• When A'Sharad Hett, a human raised by a Tusken clan, finally abandons his habit of wearing a mask according to Tusken traditions, Anakin muses that he can't even imagine how anyone could live their life behind a mask.
  • Captain Obvious: Lampshaded in this exchange:
    Adi Gallia: What?! They're shooting!
    Even Piell: Yes! One does not need the Force to see that, friend Gallia.
  • Clingy Jealous Girl: Khaleen doesn't like it when Aayla accompanies her and Quinlan on an undercover mission to The Wheel.
  • The Chessmaster: Darth Sidious, Count Dooku and Master Tholme are particularly skilled at this.
  • Colour-Coded for Your Convenience: Averted in the early issues when the Jedi wielded lightsabres of almost every possible hue, but played straight after the series became Republic and the standard green and blue for Jedi, red for Sith rule came into play.
  • Combat Pragmatist: To track down an assassin, Tholme trained with an Anzati martial artist, and relies on guile and tricks as much as his skill with a lightsaber to win his battles.
  • Continuity Nod
  • Corrupt Church: The Ffib Priests in the 'Emissaries To Malastare'' story arc.
  • Corrupt Corporate Executive: Iaco Stark in one of the earliest arcs and the Separatist leadership council in the Clone Wars storylines.
  • Could Say It, But...: Tholme's former Anzati master Akku Seii is forbidden to tell him about their involvement or lack thereof in the Clone Wars, so he sends his dozen or so students against Tholme. Tholme easily defeats them, thanks him for the help, and leaves. Anzati tradition demands each master only have one student. By showing he has numerous students, Akku is telling Tholme that the other Anzati masters are otherwise engaged.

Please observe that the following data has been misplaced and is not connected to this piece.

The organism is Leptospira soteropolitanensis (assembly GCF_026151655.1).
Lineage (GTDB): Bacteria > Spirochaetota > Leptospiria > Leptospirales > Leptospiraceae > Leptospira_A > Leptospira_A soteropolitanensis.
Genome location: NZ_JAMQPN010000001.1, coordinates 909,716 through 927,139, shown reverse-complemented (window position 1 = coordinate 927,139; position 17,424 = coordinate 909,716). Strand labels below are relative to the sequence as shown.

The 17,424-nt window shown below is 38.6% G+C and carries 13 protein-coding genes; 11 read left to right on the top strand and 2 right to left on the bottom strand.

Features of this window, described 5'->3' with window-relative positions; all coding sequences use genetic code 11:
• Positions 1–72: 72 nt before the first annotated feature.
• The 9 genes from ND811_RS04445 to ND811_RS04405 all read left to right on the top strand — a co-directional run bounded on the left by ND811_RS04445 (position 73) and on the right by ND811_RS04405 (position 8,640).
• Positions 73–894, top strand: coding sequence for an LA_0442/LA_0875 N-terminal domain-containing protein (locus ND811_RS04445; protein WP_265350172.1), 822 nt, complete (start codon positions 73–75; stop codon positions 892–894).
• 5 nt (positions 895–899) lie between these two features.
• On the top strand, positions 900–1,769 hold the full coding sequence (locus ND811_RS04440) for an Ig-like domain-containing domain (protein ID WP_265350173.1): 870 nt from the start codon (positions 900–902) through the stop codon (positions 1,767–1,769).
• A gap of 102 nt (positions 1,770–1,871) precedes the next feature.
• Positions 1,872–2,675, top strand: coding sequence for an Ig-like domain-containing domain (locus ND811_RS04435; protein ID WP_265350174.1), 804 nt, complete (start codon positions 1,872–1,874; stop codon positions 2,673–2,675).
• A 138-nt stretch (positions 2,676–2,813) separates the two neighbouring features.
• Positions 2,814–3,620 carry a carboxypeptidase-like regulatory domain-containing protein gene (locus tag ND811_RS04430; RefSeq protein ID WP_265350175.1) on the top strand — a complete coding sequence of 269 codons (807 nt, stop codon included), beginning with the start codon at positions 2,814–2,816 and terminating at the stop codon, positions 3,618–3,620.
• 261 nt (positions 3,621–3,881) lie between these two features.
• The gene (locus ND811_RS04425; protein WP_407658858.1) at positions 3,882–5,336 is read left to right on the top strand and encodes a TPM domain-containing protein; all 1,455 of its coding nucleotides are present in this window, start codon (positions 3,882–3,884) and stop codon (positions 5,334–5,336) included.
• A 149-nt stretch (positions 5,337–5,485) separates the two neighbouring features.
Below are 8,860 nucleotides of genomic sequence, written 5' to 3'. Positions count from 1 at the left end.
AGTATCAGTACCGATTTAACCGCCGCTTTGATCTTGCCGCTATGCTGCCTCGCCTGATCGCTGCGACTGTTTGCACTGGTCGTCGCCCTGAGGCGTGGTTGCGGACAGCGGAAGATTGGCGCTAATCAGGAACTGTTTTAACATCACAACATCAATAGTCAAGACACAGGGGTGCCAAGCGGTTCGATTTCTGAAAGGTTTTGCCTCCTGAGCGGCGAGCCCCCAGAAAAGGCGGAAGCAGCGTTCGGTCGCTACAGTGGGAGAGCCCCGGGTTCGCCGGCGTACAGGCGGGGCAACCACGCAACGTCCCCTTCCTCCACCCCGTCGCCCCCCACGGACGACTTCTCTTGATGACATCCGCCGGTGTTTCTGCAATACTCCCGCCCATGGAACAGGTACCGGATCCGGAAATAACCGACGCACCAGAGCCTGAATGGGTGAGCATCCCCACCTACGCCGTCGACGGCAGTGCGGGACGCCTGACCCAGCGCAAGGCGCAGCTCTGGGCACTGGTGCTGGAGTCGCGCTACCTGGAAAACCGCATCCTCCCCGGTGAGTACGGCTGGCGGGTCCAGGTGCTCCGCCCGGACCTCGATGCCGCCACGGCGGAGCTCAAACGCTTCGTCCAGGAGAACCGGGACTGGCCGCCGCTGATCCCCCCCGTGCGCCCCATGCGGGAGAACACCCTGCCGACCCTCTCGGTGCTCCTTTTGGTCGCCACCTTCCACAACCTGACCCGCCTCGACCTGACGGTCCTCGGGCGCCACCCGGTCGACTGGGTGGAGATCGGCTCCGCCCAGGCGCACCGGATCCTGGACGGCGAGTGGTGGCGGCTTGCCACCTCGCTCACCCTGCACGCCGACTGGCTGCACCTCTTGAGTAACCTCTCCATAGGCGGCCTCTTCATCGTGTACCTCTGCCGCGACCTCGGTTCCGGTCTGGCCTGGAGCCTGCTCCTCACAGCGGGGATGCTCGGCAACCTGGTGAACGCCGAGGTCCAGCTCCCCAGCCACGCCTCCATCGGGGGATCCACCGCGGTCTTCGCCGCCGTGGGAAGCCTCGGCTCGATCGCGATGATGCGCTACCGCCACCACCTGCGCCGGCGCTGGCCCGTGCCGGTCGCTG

• Dark Is Not Evil: A major element of Quinlan Vos' character arc.
  • A Day in the Limelight: The related Jedi miniseries focuses on an adventure of fan favourite Jedi characters such as Mace Windu, Aayla Secura and Shaak Ti.
  • Don't You Dare Pity Me!: Subverted. After his defeat by Aayla, Bok tells her his life is hers. When she tries to spare him anyway, he throws himself from a cliff to kill himself. This is revealed to have been a ruse he used to escape.
  • Downer Ending: It is appropriate that the series which followed this one is called Dark Times.
  • Dual Wielding: A'Sharad Hett, Asajj Ventress and Sora Bulq. The last one is a more realistic example as he employs a regular lightsaber and a short one.
  • Ensemble Cast: One of the biggest in all of Star Wars, given its original anthology format.